Coeducation celebration closes with a powerful 'Voice'

Exeter culminates a yearlong commemoration of coeducation's 50 years with a grand finale.

Patrick Garrity
June 9, 2021

The finale of Exeter’s commemoration of a half-century of coeducation unfolded this week in the same fashion as the entire yearlong celebration that proceeded it: virtually and powerfully.

“Our Voice at the Table,” the culminating event observing the impact of coeducation at the Academy, featured conversations between alumnae and former faculty, musical performances and remarks from Principal Bill Rawson ’71; P’08 and three former or current trustees. The 90-minute online event was hosted by Gloria Riviera ’92, a former ABC News correspondent and founder of It Must Be Said Media.

“In the past year, we have recognized the pioneers of coeducation, explored the journeys of alumnae today, and discussed the hope of tomorrow for gender equality and agency for all,” said Chloe Gavin ’72; P’01, a former trustee and co-chair of the Coeducation Engagement Committee.

“The virtual celebration of 50 years of coeducation allowed us to engage alumni across the globe, spanning nine decades. Reaching such a broad audience underlined the committee's idea that the celebration of coeducation should involve the entire Exeter community and reflect the big impact that coeducation has and continues to have on the Exeter experience.”

Our Voice at the Table Finale Event from Phillips Exeter Academy on Vimeo.

The planners did not envision having to conduct the dozens of events in the yearlong celebration wholly via Zoom teleconference.

“I remember an early steering committee call after much of the country had shut down in March of 2020,” recalled Jackie Hayes ’85, committee co-chair. “I confess to having the thought, ‘Here is yet another wonderful thing that COVID is going to ruin.’

“But thanks to the efforts of so many members of our community, this celebration has proved to be a fitting monument to the resiliency of that first class of young women and of so many since then, and has provided a much-needed bright spot in an enormously challenging year,” Hayes said, “an opportunity to bring us together, even if virtually, for introspection, for connection and for a celebration of the promise and power of including our voice at the table.”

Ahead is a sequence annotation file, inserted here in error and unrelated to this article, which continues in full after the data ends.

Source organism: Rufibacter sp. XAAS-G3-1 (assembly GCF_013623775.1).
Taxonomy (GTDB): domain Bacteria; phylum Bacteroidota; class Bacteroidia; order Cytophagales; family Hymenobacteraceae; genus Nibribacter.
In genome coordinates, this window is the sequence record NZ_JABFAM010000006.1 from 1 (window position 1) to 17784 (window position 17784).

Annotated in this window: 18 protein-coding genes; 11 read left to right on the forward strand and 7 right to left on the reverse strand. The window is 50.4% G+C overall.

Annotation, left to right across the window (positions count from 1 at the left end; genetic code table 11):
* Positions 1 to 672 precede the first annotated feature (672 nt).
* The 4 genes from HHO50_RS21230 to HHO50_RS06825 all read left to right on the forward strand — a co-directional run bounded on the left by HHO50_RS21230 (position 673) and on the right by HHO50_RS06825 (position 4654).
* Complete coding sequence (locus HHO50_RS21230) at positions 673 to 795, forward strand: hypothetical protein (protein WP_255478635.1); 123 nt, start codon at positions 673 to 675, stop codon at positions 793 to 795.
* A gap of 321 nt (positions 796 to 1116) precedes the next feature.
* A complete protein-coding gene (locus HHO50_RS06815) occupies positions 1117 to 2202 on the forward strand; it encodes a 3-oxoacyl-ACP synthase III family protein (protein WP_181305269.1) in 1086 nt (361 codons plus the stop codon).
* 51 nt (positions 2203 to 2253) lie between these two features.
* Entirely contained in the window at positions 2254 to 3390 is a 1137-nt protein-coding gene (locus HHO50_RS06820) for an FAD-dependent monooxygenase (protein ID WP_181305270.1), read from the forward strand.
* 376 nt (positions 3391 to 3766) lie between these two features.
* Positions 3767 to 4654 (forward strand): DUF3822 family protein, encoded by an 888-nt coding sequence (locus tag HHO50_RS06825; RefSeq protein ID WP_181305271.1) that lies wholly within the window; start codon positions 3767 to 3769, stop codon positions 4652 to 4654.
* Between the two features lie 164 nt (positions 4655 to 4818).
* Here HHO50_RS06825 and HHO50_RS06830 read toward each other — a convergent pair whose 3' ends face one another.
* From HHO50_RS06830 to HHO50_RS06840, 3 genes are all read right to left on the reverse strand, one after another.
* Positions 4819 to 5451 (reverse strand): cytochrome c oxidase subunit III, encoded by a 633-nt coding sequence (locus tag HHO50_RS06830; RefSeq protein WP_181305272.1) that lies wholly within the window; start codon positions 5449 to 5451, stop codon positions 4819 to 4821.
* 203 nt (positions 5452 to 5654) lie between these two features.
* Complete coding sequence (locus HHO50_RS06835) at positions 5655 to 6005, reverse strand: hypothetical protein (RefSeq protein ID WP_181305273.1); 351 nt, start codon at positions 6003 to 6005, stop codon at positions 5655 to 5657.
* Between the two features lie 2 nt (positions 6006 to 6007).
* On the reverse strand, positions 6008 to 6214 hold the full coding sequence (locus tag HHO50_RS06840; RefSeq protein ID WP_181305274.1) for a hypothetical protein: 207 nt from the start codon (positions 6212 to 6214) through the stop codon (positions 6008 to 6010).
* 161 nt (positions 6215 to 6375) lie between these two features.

Principal Rawson opened the finale with remarks from Assembly Hall, where he sat amid portraits of former Principal Kendra Stearns O’Donnell and Dolores Kendrick, the Academy’s first faculty emerita.

“By adding their voices to conversations at the Harkness table, both of these women were integral to the important changes that have taken place at Exeter over the last 50 years and they have shaped who we are today as an institution,” Rawson said. “Those early years of coeducation were far from perfect — as paradigm shifts of that magnitude rarely are — but to this day, the school owes much to the foundation set in place by women like Kendra and Dolores.”

Rawson called the arrival of girls in 1970 and the evolution of the school that followed no less transformational for Exeter than the advent of the Harkness pedagogy 40 years earlier.

The final event took place on the same day the class of 2021 celebrated commencement. Fittingly, senior class president Ursie Wise delivered remarks that honored the first generation of girls at the Academy and the full class of 2021 was led into Phelps Stadium by four class marshals, each a girl.

“This year’s seniors are leaving the school a better place for those who come after them,” Rawson said. “When they return for their 50th reunion in 2071, they will have the opportunity to reflect on the transformation of the next half century and perhaps be able to trace some of those transformations to changes that they helped initiate during their time here.”

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